(Photo: Reuters/Ueslei Marcelino)
TLC’s new television series “Virgin Diaries” has prompted many questions about what level of intimacy is appropriate between today’s unmarried Christian couples.
The premise of the show revolves around virgins who are past their mid-twenties, either by circumstance or by choice. Some of the content portrays the show’s participants in at times “toe curling awkwardness” as they navigate through an over-sexed society.
In the pilot episode of the series, the story of Christians Shanna and Ryan overshadowed every other participant on the show. The couple abstained from every sexual activity, including kissing until marriage, and shared an uncomfortable first kiss at their wedding ceremony.
“Virgin Diaries” brings to mind what choices teens and young adults today must make in their relationships, begging the question of what intimacy is appropriate for unwed Christian couples?
The Bible says in Ephesians 5:3, “But among you there must not be even a hint of sexual immorality, or of any kind of impurity… because these are improper for God’s holy people.”
Although the Bible does not specifically name activities, many pastors and Christian counselors strongly urge couples to not go beyond holding hands, hugging, and light kissing before marriage in order to avoid event a “hint” of sexual indiscretion.
Additionally, Romans 14:23 says, “But whoever has doubts is condemned if he eats, because the eating is not from faith. For whatever does not proceed from faith is sin.” The Biblical verse indicates that premarital sex must be avoided, but does not specifically address behaviors such as holding hands and kissing.
The Christian Post spoke with Dr. Andrew Boswell at the Family Dynamics Institute based in Franklin, Tenn., about what is appropriate behavior between unwed Christian couples. Dr. Boswell serves as the director of crisis marriage programs at the Institute and has counseled couples both before and after the commitment of marriage.
Dr. Boswell suggests that couples questioning what activities are acceptable ahead of marriage to ask, "what would Jesus want me to do?"
“The person in the relationship must ask themselves, ‘Is my relationship with God my primary relationship, or is my primary relationship with this person,’” explained the director.
Additionally, those who wait until marriage enjoy a tremendous level of sharing and exchange of trust.
“It may start off awkward in the marriage, but that’s ok, you have years ahead to perfect sexual relations,” said Dr. Boswell. “But before marriage, you still go through that with someone. With waiting, you go through it with your partner it’s exclusive and private, and yours as a couple, and neither one has shared with someone else, it’s really really special.”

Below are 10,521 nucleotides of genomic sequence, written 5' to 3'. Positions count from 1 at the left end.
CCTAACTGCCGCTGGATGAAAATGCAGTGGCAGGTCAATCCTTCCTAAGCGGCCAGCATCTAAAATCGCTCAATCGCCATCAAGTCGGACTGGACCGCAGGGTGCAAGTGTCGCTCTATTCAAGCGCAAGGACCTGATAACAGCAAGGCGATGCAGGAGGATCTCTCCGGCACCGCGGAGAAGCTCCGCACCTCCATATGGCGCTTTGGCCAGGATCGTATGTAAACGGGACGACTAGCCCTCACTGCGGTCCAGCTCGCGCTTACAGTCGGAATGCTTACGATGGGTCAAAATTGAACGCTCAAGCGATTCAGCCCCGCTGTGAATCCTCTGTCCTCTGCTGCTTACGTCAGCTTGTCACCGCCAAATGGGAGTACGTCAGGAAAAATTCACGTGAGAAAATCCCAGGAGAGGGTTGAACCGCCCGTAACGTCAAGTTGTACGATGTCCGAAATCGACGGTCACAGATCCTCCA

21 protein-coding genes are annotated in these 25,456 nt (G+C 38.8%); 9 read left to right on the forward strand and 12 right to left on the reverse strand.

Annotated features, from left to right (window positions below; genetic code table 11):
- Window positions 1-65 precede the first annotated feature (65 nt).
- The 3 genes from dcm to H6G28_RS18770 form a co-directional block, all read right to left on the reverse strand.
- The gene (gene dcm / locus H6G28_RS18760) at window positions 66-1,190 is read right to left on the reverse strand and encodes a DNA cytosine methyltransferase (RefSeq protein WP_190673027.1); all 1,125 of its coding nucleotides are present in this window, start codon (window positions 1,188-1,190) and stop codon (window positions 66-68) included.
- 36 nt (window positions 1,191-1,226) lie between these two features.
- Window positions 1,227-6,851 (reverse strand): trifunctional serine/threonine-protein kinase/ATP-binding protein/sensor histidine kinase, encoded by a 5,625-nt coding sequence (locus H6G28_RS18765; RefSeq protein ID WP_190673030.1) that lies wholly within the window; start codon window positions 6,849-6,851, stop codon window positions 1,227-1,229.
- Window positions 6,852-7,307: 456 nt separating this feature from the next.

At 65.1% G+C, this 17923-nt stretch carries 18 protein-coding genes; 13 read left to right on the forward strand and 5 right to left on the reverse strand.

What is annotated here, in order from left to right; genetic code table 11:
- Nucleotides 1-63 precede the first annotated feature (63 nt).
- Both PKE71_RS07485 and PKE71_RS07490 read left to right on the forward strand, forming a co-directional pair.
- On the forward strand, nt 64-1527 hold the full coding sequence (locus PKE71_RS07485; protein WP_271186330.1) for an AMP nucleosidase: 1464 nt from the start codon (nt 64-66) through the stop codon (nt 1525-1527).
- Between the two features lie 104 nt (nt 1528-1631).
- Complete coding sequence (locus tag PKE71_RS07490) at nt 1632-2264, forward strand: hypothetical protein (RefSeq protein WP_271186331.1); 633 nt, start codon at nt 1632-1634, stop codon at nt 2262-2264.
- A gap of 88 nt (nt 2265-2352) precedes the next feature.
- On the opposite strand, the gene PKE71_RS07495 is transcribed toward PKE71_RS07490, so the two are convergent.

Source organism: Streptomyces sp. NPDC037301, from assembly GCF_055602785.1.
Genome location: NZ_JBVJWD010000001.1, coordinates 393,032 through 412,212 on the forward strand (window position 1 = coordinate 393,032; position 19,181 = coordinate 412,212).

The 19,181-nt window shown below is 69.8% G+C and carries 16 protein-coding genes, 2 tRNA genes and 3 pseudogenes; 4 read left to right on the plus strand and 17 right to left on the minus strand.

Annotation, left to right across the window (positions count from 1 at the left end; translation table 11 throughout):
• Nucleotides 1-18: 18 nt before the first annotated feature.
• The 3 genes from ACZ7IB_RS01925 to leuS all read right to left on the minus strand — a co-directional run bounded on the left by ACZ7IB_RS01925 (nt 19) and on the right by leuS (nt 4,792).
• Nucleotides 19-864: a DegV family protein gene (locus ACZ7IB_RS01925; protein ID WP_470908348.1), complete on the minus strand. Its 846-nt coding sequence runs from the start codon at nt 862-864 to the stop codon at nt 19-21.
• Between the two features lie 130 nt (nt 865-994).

Dr. Boswell also stressed that abstaining from sex is a way to show God your devotion to Him, which in turn, shows your future spouse the devotion you have for them.
Along with raising questions about sexual behavior ahead of marriage, “Virgin Diaries” has ignited responses from viewers and critics who accuse TLC of “intentionally patronizing” the show’s participants and shedding a poor light on abstinence. Adding to concerns that young viewers may be deterred from practicing abstinence, segments from “Virgin Dairies” have been featured on comedian Chelsea Handler’s television show as well on as on Ellen DeGeneres’ talk show, where scenes were cringed at and ridiculed.
Many viewers believe that the episode highlighted Shanna and Ryan’s awkward displays of affection and sincere thoughts on consummation, failing to portray the couple’s real story in “Virgin Diaries,” but TLC executive Timothy Kuryak refuted the charge on ABC News.
“We’re not trying to make light of this or treat it in a sort of trivial way,” explained the executive. “We want to document these peoples’ stories and why they make this decision.”
Kuryak continued, “Losing one’s virginity is a big life decision. It seemed like one of those seminal life moments that are interesting to follow to TLC. A lot of stories about later in life virgins talk about it like a problem. We want to show that it is something that can be celebrated.”
Dr. Jennifer Lander of BodyLogic MD spoke with FOX that the show could be beneficial for the image of celibacy.
“Celibacy is so rare these days, it could be refreshing,” said the Dr. Lander. “This will give other women who may be considering celibacy role models to look up to.”
Josh McDowell, evangelist and author of best-selling Why True Love Waits, wrote of the problems teens face today and of damaging consequences of premarital sex. McDowell includes the feelings of guilt, low self-esteem, and the disillusionment with sex that can occur with when one has sex before marriage.
“I don’t know any area where a man can demonstrate his love for his mate than demonstrating patience through sexual adjustment,” said McDowell in an audio clip found on his website.
“Any man or woman that goes into the commitment of marriage making the sexual adjustments together, they have a tremendous advantage in that relationship,” added the evangelist on the importance of waiting until marriage to have sex.
According to radio show host Dr. James Dobson’s Christian advice website, sexual activity ahead of marriage can be deadly to a relationship.
The Family Talk radio program host explained on the site, “In addition to the many moral, spiritual, and physical reasons for remaining virgins until marriage, there are numerous psychological and interpersonal advantages as well.”
The site noted the cultural image of abstinence, and emphasized why young people need to maintain their virginity before marriage.
“Though it's an old-fashioned notion, perhaps, it is still true that men do not respect ‘easy’ women and often become bored with those who have held nothing in reserve. Likewise, women often disrespect men who have only one thing on their minds,” wrote advisers on Family Talk’s website.